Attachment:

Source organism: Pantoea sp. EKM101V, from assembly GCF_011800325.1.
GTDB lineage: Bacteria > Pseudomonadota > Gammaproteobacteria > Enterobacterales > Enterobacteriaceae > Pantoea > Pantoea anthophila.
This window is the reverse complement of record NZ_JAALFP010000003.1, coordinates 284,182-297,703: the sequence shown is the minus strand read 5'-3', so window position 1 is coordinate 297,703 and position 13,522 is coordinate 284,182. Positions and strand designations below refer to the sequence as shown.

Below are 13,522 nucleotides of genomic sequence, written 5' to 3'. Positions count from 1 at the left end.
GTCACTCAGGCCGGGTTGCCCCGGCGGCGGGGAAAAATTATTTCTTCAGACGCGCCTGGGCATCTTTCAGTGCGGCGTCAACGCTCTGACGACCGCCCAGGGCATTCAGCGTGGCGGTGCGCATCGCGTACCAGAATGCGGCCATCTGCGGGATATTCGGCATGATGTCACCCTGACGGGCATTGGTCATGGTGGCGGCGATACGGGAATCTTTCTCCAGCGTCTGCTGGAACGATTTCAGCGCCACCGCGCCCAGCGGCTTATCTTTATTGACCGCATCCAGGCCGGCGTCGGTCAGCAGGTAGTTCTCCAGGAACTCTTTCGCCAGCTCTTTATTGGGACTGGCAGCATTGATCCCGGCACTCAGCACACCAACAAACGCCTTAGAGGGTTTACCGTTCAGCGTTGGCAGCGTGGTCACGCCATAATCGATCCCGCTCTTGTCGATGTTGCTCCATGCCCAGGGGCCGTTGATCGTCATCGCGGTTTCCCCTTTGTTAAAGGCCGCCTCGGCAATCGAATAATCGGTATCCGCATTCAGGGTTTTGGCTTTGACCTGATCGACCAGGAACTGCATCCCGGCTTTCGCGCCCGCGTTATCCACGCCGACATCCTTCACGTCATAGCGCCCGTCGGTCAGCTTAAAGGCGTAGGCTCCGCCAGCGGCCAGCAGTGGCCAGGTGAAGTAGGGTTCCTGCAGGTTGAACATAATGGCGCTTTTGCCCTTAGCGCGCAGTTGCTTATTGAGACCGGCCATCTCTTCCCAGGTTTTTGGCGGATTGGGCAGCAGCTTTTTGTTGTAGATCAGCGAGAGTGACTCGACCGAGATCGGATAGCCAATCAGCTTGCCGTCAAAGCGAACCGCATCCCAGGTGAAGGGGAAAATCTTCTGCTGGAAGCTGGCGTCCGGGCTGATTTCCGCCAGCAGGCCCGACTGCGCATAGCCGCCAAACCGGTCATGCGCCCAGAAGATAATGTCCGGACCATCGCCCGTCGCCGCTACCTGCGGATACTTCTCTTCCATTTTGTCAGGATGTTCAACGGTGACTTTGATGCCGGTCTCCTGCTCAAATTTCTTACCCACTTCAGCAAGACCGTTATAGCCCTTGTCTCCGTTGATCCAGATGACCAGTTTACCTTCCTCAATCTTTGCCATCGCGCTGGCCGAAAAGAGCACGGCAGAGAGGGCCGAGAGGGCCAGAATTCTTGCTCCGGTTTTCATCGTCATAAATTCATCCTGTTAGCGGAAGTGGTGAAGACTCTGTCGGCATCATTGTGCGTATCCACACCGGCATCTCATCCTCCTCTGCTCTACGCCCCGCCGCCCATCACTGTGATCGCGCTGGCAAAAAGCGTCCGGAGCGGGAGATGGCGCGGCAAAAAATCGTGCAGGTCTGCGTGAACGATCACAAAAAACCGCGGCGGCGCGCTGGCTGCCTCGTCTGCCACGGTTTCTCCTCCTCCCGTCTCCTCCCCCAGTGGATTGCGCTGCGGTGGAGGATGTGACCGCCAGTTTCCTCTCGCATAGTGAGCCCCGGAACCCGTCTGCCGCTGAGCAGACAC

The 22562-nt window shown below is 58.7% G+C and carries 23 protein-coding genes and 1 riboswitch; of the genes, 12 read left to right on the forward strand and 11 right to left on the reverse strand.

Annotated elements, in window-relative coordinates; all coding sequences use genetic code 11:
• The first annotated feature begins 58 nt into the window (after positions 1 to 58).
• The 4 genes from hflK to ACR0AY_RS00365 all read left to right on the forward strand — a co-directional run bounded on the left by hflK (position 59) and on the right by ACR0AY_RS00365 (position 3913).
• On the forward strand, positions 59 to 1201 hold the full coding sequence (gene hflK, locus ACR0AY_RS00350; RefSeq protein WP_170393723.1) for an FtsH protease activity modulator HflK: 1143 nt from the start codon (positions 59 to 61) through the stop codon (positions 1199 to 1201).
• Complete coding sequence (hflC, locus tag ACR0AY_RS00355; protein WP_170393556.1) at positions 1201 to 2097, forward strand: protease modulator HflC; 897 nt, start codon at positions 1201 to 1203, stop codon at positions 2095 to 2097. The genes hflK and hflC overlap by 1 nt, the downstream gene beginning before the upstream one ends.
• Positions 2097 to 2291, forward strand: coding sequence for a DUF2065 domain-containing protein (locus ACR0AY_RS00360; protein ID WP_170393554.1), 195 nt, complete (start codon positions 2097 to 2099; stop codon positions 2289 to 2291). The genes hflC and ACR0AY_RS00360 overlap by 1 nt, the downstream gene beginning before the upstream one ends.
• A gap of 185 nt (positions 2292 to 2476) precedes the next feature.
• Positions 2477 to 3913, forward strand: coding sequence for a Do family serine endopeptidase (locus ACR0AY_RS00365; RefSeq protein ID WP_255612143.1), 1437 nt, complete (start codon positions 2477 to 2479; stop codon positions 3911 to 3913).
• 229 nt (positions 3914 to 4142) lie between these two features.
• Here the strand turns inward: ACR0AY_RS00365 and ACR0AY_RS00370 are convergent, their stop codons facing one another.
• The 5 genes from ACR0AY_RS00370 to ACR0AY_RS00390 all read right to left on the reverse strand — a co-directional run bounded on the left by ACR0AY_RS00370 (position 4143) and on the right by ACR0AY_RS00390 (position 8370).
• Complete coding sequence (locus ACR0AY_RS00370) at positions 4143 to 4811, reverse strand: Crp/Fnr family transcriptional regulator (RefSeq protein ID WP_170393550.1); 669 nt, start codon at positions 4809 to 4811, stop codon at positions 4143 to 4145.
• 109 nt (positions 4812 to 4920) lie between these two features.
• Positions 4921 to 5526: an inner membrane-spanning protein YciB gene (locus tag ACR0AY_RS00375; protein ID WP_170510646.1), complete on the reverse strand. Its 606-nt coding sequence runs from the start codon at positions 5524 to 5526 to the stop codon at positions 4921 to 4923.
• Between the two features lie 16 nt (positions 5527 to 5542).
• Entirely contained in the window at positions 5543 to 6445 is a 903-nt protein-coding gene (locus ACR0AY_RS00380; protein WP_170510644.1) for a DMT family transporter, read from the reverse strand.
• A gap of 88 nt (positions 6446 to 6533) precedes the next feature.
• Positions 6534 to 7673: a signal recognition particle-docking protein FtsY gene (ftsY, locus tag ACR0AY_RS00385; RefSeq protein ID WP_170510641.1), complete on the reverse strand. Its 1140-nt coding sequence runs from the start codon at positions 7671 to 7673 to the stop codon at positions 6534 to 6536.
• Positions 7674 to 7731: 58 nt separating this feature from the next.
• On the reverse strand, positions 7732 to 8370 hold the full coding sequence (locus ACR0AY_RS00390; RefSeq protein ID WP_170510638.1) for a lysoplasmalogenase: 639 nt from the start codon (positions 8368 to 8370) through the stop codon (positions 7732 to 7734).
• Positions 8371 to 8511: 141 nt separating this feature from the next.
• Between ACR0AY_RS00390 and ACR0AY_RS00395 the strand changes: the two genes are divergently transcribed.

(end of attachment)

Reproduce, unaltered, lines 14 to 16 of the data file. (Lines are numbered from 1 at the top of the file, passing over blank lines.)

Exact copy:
• Positions 2477 to 3913, forward strand: coding sequence for a Do family serine endopeptidase (locus ACR0AY_RS00365; RefSeq protein ID WP_255612143.1), 1437 nt, complete (start codon positions 2477 to 2479; stop codon positions 3911 to 3913).
• 229 nt (positions 3914 to 4142) lie between these two features.
• Here the strand turns inward: ACR0AY_RS00365 and ACR0AY_RS00370 are convergent, their stop codons facing one another.